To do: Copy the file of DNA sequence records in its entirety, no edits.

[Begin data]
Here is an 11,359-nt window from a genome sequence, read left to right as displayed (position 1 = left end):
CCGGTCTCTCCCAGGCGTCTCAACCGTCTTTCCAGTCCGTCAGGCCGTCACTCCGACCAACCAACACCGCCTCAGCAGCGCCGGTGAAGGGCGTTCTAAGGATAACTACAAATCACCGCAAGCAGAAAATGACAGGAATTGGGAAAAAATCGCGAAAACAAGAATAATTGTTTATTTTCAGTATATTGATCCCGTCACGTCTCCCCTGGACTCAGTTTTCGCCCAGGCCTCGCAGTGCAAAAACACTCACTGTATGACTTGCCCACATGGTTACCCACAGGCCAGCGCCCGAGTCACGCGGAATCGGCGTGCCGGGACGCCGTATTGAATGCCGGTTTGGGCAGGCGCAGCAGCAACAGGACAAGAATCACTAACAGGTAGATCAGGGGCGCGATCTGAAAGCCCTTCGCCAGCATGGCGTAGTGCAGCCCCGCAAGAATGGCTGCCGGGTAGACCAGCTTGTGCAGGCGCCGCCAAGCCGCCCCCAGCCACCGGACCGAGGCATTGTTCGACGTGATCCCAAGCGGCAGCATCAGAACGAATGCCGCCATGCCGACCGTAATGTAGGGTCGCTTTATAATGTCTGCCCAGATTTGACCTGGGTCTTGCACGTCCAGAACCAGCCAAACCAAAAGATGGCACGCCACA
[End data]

Here is an 11,359-nt window from a genome sequence, read left to right as displayed (position 1 = left end):
CCGGTCTCTCCCAGGCGTCTCAACCGTCTTTCCAGTCCGTCAGGCCGTCACTCCGACCAACCAACACCGCCTCAGCAGCGCCGGTGAAGGGCGTTCTAAGGATAACTACAAATCACCGCAAGCAGAAAATGACAGGAATTGGGAAAAAATCGCGAAAACAAGAATAATTGTTTATTTTCAGTATATTGATCCCGTCACGTCTCCCCTGGACTCAGTTTTCGCCCAGGCCTCGCAGTGCAAAAACACTCACTGTATGACTTGCCCACATGGTTACCCACAGGCCAGCGCCCGAGTCACGCGGAATCGGCGTGCCGGGACGCCGTATTGAATGCCGGTTTGGGCAGGCGCAGCAGCAACAGGACAAGAATCACTAACAGGTAGATCAGGGGCGCGATCTGAAAGCCCTTCGCCAGCATGGCGTAGTGCAGCCCCGCAAGAATGGCTGCCGGGTAGACCAGCTTGTGCAGGCGCCGCCAAGCCGCCCCCAGCCACCGGACCGAGGCATTGTTCGACGTGATCCCAAGCGGCAGCATCAGAACGAATGCCGCCATGCCGACCGTAATGTAGGGTCGCTTTATAATGTCTGCCCAGATTTGACCTGGGTCTTGCACGTCCAGAACCAGCCAAACCAAAAGATGGCACGCCACA